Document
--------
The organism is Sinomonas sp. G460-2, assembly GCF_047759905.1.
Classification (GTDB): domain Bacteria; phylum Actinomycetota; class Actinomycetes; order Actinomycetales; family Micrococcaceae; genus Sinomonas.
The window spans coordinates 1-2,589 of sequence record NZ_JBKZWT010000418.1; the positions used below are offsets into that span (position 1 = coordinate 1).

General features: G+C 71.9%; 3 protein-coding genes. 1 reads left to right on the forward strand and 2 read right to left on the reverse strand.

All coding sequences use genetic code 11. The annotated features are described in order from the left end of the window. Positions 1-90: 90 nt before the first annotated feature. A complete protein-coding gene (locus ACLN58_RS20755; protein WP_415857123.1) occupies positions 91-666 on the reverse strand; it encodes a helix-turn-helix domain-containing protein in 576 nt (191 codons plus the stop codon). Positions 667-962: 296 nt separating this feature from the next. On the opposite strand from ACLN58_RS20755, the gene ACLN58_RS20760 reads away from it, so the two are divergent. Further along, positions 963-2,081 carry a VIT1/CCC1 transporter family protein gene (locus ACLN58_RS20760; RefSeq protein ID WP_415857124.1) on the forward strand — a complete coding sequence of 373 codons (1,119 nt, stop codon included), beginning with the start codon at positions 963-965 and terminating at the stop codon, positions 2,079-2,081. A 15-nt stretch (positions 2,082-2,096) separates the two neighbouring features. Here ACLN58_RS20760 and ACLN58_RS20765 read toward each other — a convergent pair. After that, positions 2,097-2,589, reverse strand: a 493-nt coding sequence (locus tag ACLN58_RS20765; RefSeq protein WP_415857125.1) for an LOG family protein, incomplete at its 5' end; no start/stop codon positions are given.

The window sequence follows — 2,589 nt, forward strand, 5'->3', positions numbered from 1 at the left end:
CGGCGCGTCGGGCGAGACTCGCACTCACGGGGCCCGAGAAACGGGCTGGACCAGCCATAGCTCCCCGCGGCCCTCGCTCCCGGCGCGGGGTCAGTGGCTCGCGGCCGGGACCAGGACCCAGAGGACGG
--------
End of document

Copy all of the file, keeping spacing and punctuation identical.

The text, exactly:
The organism is Sinomonas sp. G460-2, assembly GCF_047759905.1.
Classification (GTDB): domain Bacteria; phylum Actinomycetota; class Actinomycetes; order Actinomycetales; family Micrococcaceae; genus Sinomonas.
The window spans coordinates 1-2,589 of sequence record NZ_JBKZWT010000418.1; the positions used below are offsets into that span (position 1 = coordinate 1).

General features: G+C 71.9%; 3 protein-coding genes. 1 reads left to right on the forward strand and 2 read right to left on the reverse strand.

All coding sequences use genetic code 11. The annotated features are described in order from the left end of the window. Positions 1-90: 90 nt before the first annotated feature. A complete protein-coding gene (locus ACLN58_RS20755; protein WP_415857123.1) occupies positions 91-666 on the reverse strand; it encodes a helix-turn-helix domain-containing protein in 576 nt (191 codons plus the stop codon). Positions 667-962: 296 nt separating this feature from the next. On the opposite strand from ACLN58_RS20755, the gene ACLN58_RS20760 reads away from it, so the two are divergent. Further along, positions 963-2,081 carry a VIT1/CCC1 transporter family protein gene (locus ACLN58_RS20760; RefSeq protein ID WP_415857124.1) on the forward strand — a complete coding sequence of 373 codons (1,119 nt, stop codon included), beginning with the start codon at positions 963-965 and terminating at the stop codon, positions 2,079-2,081. A 15-nt stretch (positions 2,082-2,096) separates the two neighbouring features. Here ACLN58_RS20760 and ACLN58_RS20765 read toward each other — a convergent pair. After that, positions 2,097-2,589, reverse strand: a 493-nt coding sequence (locus tag ACLN58_RS20765; RefSeq protein WP_415857125.1) for an LOG family protein, incomplete at its 5' end; no start/stop codon positions are given.

The window sequence follows — 2,589 nt, forward strand, 5'->3', positions numbered from 1 at the left end:
CGGCGCGTCGGGCGAGACTCGCACTCACGGGGCCCGAGAAACGGGCTGGACCAGCCATAGCTCCCCGCGGCCCTCGCTCCCGGCGCGGGGTCAGTGGCTCGCGGCCGGGACCAGGACCCAGAGGACGG